Donald Faison plays a Philadelphia courier whose chronic use of the chronic causes him to drop a big box of cocaine at the door of the wrong apartment. The cokehound hood (Cisco Reyes) under the thumb of Mr. Big (Emilio Rivera) realizes he's a dead man unless he retrieves the shipment, now in the hands of the astonished dealers portrayed by Mike Epps and Wood Harris.
After a tangle of flashbacks a la Guy Ritchie's "Lock, Stock and Two Smoking Barrels" or "Rocknrolla," first-time screenwriter Blair Cobbs confines the film to a clammy apartment, photographed by David A. Armstrong with the putridity he brought to "Saw." "Next Day Air" is sort of bracing, though it isn't very good: Its total lack of dramatic and comic bearings, to say nothing of a point, keeps you wondering about the next fatality, in a half-interested way.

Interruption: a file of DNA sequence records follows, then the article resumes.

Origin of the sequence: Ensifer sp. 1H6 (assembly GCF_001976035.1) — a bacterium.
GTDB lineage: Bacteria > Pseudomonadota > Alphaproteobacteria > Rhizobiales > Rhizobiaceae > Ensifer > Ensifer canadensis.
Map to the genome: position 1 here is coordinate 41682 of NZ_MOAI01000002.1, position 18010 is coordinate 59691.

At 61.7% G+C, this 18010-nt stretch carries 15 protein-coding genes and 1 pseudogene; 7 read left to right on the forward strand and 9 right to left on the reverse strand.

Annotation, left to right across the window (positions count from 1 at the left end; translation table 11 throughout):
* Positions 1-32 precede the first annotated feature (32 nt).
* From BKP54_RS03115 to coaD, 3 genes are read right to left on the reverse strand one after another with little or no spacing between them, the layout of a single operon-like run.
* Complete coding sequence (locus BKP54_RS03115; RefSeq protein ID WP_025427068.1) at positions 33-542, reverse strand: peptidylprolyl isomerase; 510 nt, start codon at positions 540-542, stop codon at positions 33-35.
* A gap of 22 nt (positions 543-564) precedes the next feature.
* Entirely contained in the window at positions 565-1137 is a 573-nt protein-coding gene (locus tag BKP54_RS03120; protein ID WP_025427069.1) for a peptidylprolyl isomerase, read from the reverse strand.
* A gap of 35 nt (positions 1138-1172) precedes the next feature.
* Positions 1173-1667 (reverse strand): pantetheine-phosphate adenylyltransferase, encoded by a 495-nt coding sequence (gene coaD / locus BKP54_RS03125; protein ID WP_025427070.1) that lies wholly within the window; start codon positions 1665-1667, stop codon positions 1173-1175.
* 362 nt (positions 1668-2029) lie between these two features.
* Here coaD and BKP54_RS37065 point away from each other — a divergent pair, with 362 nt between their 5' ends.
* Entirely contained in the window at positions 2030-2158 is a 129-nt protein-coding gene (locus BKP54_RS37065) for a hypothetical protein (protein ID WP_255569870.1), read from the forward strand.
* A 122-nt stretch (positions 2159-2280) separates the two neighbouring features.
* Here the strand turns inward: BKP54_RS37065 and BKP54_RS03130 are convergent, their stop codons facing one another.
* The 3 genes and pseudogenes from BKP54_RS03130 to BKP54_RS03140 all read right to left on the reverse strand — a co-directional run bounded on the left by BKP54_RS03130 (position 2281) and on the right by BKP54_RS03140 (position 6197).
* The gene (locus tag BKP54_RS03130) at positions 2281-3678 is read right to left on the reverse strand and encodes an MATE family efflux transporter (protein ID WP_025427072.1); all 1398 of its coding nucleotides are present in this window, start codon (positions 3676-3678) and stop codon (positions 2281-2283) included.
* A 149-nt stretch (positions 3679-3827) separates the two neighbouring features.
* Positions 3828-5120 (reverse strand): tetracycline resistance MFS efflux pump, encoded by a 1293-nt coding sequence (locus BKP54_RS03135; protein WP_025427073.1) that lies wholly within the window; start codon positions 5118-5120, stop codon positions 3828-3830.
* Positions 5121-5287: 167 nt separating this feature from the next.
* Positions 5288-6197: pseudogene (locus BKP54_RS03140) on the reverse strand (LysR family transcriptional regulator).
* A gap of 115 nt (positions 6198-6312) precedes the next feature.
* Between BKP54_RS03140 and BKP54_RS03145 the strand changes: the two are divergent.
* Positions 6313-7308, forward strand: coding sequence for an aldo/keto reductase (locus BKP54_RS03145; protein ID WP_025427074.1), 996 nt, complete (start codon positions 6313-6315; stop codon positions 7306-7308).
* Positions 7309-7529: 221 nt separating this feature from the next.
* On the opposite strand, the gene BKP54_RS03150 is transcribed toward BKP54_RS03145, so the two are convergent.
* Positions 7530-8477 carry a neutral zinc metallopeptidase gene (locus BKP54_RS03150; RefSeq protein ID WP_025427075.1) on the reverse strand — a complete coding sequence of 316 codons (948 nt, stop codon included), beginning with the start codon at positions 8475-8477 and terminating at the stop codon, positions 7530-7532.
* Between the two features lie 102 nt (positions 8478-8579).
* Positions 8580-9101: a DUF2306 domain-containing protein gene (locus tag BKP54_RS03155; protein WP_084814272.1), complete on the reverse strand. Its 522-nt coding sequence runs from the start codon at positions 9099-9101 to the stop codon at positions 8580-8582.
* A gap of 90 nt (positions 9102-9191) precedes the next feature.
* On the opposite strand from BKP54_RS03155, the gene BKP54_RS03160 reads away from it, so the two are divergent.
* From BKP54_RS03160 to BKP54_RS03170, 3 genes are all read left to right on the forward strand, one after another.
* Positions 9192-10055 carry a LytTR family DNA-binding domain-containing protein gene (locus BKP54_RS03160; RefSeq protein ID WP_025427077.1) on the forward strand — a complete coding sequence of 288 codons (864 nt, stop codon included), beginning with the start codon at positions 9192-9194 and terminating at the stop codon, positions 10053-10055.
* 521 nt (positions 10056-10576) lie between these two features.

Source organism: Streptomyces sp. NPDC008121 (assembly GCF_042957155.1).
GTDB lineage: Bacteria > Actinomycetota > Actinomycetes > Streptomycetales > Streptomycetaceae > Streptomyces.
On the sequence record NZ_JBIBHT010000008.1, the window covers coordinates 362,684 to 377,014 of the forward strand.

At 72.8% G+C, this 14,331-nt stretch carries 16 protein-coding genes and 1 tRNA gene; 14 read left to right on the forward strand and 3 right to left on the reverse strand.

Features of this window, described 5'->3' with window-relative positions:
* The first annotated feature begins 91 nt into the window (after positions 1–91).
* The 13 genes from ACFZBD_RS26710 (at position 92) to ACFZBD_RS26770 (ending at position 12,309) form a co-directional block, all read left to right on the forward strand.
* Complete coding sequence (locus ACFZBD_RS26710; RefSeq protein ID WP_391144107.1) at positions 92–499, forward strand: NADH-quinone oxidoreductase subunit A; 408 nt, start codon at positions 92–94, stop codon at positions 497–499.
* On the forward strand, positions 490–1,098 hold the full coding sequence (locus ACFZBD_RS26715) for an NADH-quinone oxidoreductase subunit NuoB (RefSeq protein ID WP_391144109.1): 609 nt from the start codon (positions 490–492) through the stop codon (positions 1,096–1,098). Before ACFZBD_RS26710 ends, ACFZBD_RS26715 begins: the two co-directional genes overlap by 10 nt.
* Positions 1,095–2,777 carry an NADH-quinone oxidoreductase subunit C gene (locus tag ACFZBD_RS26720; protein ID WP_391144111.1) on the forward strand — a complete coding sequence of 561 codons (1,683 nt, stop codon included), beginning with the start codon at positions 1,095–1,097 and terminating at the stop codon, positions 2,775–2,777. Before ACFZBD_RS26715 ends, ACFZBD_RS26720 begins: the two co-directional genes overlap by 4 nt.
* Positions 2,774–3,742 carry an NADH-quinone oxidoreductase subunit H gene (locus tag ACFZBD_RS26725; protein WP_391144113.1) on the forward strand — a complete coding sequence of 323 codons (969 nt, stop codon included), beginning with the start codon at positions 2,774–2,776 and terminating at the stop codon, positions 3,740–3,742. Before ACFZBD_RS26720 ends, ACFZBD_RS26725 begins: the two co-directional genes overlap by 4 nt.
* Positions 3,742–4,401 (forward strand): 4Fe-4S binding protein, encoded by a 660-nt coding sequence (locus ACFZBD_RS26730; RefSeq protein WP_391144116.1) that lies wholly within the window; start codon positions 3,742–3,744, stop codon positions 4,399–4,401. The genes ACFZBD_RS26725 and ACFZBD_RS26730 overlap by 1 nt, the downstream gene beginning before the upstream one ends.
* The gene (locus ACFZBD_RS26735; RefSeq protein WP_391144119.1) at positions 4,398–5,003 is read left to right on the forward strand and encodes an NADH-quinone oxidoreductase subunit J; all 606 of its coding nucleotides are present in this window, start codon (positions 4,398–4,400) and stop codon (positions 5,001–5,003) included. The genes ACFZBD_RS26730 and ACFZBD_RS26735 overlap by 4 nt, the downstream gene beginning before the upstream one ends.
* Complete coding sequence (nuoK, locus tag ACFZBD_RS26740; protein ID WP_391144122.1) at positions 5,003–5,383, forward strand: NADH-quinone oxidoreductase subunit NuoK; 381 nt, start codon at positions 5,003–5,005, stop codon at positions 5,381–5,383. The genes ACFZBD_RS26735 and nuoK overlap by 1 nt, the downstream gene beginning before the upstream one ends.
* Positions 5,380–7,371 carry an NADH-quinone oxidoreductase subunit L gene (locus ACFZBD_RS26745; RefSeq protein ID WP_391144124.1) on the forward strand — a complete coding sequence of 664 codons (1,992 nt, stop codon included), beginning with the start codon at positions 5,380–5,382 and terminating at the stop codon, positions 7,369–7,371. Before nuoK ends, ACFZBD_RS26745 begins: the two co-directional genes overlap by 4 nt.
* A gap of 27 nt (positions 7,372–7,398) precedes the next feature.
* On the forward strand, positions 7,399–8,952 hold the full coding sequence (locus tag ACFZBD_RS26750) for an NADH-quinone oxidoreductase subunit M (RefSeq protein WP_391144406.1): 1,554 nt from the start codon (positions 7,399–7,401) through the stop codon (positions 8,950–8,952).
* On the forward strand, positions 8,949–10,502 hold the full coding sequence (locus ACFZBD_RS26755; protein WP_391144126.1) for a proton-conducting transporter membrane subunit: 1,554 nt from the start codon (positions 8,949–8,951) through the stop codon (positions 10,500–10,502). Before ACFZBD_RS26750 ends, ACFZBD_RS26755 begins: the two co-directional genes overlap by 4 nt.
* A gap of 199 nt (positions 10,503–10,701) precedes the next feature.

This odd combination of caper and bloodbath, directed by Benny Boom in a style averse to any kind of comedy, looks like a lark from the ads, which are dominated by the "Scrubs"-friendly image of Faison, front and center next to Mos Def (whose part seems to have been truncated in the final edit). But the scenes of cigar-burn torture, tongue-removal and various assorted killings may lead audiences to wonder if they've been baited-and-switched.
One scene hints at the movie that should've been. It features Faison's Leo and a fellow courier, played by Def. Nothing much happens; behind a delivery truck the men smoke, complain, mutter and smoke some more, before they -- and the film -- get back to the grim business at hand. It's the funniest two minutes in "Next Day Air." Someone should write a script for these guys, a better one than this one.Copyright © 2015, Los Angeles Times